The last few days have been a wild ride in the stock market. At the end of last week, SVB Financial, one of the nation's largest financial institutions, faced a sudden liquidity crunch. During its earnings call, investors were caught off-guard when the company announced that it was seeking to raise additional capital.

Subsequently, businesses and individuals who held funds at Silicon Valley Bank began to request withdrawals. This spiraled into a metaphorical contagion, and seemingly overnight Silicon Valley Bank was hit with a bank run.

So, what does this have to do with Roku (ROKU -0.99%)? Well, SVB Financial has become the de facto bank of choice for, you guess it, technology companies in Silicon Valley. Following the bank run, Roku announced that the company held roughly a quarter of its cash with SVB Financial.

As of December 2022, Roku held $1.9 billion in total cash and cash equivalents on its balance sheet. Therefore, using known data, it is likely that Roku had over $480 million of cash at SVB Financial.

Digesting the big picture

Trying to find a silver lining in this situation can prove challenging. Over the weekend, the federal government worked tirelessly to best figure out how to handle the ensuing bank run. The Federal Deposit Insurance Corporation (FDIC) effectively took control of SVB Financial and formed a resolution. The FDIC was formed to broker the sale of bank assets in an effort to make depositors whole during the event of a bank liquidation. 

Per the Federal Reserve's website:

After receiving a recommendation from the boards of the FDIC and the Federal Reserve, and consulting with the President, Secretary Yellen approved actions enabling the FDIC to complete its resolution of Silicon Valley Bank, Santa Clara, California, in a manner that fully protects all depositors. Depositors will have access to all of their money starting Monday, March 13. No losses associated with the resolution of Silicon Valley Bank will be borne by the taxpayer.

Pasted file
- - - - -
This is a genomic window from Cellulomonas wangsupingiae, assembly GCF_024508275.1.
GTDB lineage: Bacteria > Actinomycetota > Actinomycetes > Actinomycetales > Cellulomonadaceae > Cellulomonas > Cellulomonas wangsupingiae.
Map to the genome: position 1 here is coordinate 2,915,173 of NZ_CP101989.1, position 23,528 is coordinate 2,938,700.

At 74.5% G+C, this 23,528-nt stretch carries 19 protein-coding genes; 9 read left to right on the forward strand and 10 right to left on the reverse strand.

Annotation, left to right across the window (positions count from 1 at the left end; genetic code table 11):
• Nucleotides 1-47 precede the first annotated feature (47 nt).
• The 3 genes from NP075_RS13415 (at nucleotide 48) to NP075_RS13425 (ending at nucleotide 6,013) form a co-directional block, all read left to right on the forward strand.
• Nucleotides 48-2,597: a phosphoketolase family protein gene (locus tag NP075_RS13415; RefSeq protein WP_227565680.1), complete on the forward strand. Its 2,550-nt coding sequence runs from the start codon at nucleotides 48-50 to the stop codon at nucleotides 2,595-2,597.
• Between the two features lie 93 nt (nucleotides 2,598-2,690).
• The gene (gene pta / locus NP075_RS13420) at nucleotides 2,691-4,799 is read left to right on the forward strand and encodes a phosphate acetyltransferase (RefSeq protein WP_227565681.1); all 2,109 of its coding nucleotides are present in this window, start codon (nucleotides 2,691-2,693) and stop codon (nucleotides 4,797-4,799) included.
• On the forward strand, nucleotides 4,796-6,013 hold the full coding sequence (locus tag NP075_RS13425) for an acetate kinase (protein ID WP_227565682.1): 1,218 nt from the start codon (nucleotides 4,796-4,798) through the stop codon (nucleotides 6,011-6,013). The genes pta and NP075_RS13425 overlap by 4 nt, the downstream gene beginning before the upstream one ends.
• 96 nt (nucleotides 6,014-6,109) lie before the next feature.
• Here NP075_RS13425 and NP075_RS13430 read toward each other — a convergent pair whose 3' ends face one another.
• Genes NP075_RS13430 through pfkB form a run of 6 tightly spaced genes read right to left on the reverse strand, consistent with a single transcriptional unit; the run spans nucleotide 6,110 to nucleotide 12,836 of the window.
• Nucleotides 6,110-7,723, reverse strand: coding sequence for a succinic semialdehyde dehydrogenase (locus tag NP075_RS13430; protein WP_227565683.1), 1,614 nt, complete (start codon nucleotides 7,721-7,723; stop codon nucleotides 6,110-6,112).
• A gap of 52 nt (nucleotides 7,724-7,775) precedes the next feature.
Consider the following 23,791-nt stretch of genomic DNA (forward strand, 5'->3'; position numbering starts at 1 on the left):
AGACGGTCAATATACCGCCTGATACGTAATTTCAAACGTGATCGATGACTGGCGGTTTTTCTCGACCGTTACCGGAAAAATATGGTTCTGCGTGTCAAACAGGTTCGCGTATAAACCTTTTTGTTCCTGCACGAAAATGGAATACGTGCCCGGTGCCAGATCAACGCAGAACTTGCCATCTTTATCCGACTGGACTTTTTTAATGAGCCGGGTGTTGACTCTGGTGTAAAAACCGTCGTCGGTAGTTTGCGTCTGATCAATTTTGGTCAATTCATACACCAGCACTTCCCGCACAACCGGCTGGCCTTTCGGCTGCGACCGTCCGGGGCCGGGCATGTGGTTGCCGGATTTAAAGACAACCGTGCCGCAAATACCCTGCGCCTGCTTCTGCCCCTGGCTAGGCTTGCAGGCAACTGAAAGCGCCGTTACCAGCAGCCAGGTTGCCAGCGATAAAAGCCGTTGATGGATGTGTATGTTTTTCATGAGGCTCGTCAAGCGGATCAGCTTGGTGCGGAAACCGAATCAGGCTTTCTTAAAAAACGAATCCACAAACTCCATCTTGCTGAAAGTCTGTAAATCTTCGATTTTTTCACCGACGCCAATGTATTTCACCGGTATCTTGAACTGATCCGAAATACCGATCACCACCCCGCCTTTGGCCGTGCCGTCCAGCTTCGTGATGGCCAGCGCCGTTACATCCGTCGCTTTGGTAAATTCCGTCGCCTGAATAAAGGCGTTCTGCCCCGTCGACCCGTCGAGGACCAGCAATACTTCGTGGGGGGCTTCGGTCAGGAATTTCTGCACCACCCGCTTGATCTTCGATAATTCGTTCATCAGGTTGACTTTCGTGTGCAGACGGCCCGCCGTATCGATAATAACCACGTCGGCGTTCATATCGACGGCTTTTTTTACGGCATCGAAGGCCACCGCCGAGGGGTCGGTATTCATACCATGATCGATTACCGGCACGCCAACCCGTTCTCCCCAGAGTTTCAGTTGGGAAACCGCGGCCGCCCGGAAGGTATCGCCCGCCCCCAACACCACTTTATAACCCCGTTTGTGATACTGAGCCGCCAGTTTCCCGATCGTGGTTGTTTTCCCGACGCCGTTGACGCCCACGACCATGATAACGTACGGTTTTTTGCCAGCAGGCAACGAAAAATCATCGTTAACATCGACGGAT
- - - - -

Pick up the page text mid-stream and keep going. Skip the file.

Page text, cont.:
The key word from the Federal Reserve's statement is "unsecured." As pointed out above, Roku held almost half-a-billion in cash with SVB Financial. According to Roku's latest 8-K filing, "The Company's deposits with SVB are largely uninsured. At this time, the Company does not know to what extent the Company will be able to recover its cash on deposit at SVB."  

This disclosure certainly isn't a portrait of positivity. However, there is a major distinction between the Federal Reserve's statement and that of Roku's. Namely, the words "unsecured" and "uninsured" refer to two different concepts. The term "unsecured" is used when referring to debt instruments. Simply put, unsecured loans are not guaranteed or backed by anything.

In the case of Roku, the company is talking about uninsured cash deposits, not debt obligations. Nonetheless, shareholders of Roku stock obviously were spooked, as the stock dropped roughly 10% on the day of this filing. 

People at ATMs withdrawing cash.

Image source: Getty Images.

What happens from here?

According to the final statement from Roku's 8-K: 

Notwithstanding the closure of SVB, the Company continues to believe that its existing cash and cash-equivalents balance and cash flow from operations will be sufficient to meet its working capital, capital expenditures, and material cash requirements from known contractual obligations for the next twelve months and beyond.